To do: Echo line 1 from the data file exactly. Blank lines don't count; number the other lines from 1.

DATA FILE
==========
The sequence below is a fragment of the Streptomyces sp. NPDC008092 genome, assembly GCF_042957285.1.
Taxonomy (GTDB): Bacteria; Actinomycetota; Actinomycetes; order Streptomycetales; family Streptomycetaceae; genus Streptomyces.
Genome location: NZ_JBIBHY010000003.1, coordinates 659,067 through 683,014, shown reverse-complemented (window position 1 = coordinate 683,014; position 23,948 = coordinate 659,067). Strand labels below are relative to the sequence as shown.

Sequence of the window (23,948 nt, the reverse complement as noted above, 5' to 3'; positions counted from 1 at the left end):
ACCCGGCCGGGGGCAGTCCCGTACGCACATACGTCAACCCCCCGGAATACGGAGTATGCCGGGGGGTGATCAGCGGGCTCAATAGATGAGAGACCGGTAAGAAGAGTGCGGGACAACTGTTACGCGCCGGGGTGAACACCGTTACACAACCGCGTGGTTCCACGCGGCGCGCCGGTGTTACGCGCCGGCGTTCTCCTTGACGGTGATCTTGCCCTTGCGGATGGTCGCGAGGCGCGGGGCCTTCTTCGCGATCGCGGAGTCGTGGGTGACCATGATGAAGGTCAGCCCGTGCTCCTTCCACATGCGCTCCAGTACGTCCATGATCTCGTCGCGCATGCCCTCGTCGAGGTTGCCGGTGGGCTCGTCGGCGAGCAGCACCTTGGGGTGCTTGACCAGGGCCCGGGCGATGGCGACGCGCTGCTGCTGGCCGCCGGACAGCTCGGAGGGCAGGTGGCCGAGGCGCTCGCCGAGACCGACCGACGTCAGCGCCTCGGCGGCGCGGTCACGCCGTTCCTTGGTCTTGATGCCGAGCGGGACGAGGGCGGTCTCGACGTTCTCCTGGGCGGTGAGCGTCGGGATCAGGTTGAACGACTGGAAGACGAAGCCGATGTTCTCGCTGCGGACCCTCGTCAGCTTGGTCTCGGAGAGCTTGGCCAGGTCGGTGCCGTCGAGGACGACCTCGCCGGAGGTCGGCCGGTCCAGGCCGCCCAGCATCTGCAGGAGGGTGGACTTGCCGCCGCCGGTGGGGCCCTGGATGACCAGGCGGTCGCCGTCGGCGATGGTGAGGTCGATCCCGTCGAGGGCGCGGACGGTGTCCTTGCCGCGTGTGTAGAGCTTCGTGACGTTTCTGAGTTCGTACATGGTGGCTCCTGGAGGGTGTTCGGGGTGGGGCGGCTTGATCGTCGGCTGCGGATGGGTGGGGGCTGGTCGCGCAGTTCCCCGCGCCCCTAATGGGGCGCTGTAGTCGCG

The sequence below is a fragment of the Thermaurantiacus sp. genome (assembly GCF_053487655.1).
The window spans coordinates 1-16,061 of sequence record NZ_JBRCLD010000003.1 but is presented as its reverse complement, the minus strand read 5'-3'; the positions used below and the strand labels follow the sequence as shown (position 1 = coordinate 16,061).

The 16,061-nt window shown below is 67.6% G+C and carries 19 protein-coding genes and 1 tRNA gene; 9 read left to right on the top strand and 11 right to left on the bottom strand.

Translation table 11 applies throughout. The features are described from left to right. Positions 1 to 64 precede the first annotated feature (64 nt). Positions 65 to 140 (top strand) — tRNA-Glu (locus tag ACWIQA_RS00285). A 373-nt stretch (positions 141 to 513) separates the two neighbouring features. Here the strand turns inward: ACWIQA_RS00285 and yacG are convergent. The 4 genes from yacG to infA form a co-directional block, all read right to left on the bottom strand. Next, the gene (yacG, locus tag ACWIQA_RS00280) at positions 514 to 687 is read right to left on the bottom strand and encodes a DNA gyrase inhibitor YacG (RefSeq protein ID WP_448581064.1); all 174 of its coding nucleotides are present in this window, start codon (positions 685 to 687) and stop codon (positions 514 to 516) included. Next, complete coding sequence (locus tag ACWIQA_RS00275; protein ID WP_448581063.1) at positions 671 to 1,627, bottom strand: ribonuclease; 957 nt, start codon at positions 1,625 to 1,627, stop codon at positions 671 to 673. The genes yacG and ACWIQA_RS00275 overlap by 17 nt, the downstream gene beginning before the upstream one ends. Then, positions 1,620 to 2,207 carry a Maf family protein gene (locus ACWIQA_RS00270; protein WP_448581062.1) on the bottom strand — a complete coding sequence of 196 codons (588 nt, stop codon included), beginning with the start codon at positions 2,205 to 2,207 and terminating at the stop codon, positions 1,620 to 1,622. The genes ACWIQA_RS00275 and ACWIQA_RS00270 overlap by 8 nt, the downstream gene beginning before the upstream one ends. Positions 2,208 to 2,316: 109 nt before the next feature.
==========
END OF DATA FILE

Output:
The sequence below is a fragment of the Streptomyces sp. NPDC008092 genome, assembly GCF_042957285.1.